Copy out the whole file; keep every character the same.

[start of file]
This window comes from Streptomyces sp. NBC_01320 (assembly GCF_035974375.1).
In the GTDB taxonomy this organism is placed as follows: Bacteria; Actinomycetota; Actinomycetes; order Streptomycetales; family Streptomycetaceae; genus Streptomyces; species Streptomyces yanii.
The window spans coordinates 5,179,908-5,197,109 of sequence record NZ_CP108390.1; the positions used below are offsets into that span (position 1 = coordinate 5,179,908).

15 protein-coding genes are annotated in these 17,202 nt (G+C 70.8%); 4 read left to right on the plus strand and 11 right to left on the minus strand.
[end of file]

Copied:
This window comes from Streptomyces sp. NBC_01320 (assembly GCF_035974375.1).
In the GTDB taxonomy this organism is placed as follows: Bacteria; Actinomycetota; Actinomycetes; order Streptomycetales; family Streptomycetaceae; genus Streptomyces; species Streptomyces yanii.
The window spans coordinates 5,179,908-5,197,109 of sequence record NZ_CP108390.1; the positions used below are offsets into that span (position 1 = coordinate 5,179,908).

15 protein-coding genes are annotated in these 17,202 nt (G+C 70.8%); 4 read left to right on the plus strand and 11 right to left on the minus strand.